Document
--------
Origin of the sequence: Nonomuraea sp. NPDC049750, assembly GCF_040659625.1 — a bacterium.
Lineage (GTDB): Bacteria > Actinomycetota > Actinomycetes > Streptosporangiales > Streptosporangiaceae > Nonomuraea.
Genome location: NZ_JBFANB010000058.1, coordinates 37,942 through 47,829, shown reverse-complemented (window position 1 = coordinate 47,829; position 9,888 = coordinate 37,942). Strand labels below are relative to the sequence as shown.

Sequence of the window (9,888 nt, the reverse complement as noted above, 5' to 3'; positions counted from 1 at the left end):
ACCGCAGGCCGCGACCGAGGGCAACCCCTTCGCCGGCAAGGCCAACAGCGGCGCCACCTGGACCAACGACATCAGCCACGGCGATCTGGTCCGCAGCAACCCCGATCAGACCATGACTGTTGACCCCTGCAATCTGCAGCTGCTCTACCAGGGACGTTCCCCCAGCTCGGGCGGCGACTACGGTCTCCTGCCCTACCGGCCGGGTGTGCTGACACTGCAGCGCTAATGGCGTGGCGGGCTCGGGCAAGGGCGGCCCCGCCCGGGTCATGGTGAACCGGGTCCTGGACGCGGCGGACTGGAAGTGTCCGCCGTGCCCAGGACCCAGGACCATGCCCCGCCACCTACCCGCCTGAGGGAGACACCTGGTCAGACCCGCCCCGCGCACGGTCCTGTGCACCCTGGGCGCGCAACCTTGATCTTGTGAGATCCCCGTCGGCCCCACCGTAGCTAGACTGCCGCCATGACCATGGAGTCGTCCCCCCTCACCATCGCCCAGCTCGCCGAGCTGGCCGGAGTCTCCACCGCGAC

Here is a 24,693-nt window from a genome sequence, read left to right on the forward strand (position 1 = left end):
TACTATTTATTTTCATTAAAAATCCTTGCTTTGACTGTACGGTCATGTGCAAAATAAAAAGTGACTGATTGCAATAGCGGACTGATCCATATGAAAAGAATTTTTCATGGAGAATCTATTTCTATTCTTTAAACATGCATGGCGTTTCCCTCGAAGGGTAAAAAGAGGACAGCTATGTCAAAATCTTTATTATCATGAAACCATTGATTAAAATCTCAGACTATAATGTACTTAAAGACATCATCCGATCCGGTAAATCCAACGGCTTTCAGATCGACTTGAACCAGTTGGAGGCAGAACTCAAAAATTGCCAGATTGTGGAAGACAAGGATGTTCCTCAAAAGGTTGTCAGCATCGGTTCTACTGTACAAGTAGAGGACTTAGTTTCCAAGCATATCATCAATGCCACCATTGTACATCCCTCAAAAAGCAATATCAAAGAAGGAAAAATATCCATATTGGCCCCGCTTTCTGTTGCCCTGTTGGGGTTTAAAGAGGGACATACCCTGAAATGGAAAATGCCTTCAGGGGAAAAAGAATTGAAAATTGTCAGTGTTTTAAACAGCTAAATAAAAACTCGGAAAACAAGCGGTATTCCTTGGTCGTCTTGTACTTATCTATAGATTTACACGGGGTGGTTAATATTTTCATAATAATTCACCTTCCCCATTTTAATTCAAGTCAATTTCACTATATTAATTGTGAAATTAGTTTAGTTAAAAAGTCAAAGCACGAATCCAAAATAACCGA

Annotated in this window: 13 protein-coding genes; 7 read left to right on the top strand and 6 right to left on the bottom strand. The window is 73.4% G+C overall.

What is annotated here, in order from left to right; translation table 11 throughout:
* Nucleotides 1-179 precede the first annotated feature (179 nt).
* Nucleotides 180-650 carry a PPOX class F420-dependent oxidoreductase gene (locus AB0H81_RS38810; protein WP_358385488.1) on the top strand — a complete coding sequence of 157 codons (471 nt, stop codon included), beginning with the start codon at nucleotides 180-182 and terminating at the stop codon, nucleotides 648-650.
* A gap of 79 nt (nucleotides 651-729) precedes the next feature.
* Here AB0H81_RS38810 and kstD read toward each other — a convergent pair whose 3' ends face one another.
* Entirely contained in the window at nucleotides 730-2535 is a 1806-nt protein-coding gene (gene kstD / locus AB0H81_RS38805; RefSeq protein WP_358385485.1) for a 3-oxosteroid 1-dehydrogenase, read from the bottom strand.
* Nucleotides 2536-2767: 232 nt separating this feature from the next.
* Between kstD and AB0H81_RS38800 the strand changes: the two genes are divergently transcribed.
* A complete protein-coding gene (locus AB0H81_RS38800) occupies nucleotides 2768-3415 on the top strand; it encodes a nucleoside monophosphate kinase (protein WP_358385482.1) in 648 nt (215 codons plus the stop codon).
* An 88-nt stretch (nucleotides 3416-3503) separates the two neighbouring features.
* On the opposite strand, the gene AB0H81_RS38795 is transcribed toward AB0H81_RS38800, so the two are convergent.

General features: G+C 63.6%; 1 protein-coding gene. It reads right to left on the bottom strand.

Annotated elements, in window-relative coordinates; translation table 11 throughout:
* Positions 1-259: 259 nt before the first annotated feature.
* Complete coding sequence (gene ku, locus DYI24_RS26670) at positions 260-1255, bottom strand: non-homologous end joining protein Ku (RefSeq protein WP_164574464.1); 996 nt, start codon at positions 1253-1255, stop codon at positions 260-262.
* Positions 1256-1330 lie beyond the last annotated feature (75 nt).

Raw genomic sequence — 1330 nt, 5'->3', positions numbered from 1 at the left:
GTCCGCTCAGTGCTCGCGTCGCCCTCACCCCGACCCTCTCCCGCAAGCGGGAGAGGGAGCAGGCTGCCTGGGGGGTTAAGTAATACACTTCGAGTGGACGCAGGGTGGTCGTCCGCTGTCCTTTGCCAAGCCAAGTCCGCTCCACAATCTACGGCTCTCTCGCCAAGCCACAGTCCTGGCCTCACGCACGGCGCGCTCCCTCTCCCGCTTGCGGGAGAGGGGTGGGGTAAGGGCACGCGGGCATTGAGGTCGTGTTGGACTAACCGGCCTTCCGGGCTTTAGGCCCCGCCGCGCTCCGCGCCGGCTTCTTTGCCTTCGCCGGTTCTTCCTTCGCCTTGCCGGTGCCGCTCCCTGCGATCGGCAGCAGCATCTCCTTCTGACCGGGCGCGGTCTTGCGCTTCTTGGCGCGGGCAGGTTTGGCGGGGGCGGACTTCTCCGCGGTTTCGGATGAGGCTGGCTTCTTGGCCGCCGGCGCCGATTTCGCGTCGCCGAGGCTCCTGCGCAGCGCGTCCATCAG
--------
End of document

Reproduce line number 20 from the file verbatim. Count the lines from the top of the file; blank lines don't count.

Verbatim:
General features: G+C 63.6%; 1 protein-coding gene. It reads right to left on the bottom strand.